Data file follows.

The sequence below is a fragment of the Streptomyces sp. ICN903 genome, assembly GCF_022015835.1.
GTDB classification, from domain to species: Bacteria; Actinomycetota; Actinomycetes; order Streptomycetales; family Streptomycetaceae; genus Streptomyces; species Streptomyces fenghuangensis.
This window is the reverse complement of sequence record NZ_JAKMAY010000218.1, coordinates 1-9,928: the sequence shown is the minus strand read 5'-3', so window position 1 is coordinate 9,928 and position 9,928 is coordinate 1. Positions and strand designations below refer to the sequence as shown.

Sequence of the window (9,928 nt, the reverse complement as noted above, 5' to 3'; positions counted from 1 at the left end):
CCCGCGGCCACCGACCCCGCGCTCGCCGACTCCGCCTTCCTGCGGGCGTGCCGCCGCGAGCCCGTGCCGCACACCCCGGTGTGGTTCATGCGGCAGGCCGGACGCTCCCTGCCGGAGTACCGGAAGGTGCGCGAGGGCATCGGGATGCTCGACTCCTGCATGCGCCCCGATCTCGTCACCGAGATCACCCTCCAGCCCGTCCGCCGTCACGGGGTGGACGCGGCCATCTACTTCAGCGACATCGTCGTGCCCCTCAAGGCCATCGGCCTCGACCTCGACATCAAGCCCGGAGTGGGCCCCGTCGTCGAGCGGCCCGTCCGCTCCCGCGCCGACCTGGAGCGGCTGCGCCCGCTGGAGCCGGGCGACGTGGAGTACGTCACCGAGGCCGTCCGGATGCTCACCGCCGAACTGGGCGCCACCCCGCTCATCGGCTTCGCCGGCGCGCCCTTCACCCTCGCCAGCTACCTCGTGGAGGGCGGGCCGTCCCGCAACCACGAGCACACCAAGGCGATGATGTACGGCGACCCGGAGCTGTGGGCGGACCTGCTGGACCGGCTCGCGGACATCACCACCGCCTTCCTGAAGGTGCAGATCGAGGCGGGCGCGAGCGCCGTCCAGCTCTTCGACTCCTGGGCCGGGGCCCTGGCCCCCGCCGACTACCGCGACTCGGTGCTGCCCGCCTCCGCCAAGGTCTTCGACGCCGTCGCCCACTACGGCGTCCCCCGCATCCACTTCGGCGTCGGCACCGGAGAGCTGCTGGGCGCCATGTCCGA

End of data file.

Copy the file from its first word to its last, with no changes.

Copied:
The sequence below is a fragment of the Streptomyces sp. ICN903 genome, assembly GCF_022015835.1.
GTDB classification, from domain to species: Bacteria; Actinomycetota; Actinomycetes; order Streptomycetales; family Streptomycetaceae; genus Streptomyces; species Streptomyces fenghuangensis.
This window is the reverse complement of sequence record NZ_JAKMAY010000218.1, coordinates 1-9,928: the sequence shown is the minus strand read 5'-3', so window position 1 is coordinate 9,928 and position 9,928 is coordinate 1. Positions and strand designations below refer to the sequence as shown.

Sequence of the window (9,928 nt, the reverse complement as noted above, 5' to 3'; positions counted from 1 at the left end):
CCCGCGGCCACCGACCCCGCGCTCGCCGACTCCGCCTTCCTGCGGGCGTGCCGCCGCGAGCCCGTGCCGCACACCCCGGTGTGGTTCATGCGGCAGGCCGGACGCTCCCTGCCGGAGTACCGGAAGGTGCGCGAGGGCATCGGGATGCTCGACTCCTGCATGCGCCCCGATCTCGTCACCGAGATCACCCTCCAGCCCGTCCGCCGTCACGGGGTGGACGCGGCCATCTACTTCAGCGACATCGTCGTGCCCCTCAAGGCCATCGGCCTCGACCTCGACATCAAGCCCGGAGTGGGCCCCGTCGTCGAGCGGCCCGTCCGCTCCCGCGCCGACCTGGAGCGGCTGCGCCCGCTGGAGCCGGGCGACGTGGAGTACGTCACCGAGGCCGTCCGGATGCTCACCGCCGAACTGGGCGCCACCCCGCTCATCGGCTTCGCCGGCGCGCCCTTCACCCTCGCCAGCTACCTCGTGGAGGGCGGGCCGTCCCGCAACCACGAGCACACCAAGGCGATGATGTACGGCGACCCGGAGCTGTGGGCGGACCTGCTGGACCGGCTCGCGGACATCACCACCGCCTTCCTGAAGGTGCAGATCGAGGCGGGCGCGAGCGCCGTCCAGCTCTTCGACTCCTGGGCCGGGGCCCTGGCCCCCGCCGACTACCGCGACTCGGTGCTGCCCGCCTCCGCCAAGGTCTTCGACGCCGTCGCCCACTACGGCGTCCCCCGCATCCACTTCGGCGTCGGCACCGGAGAGCTGCTGGGCGCCATGTCCGA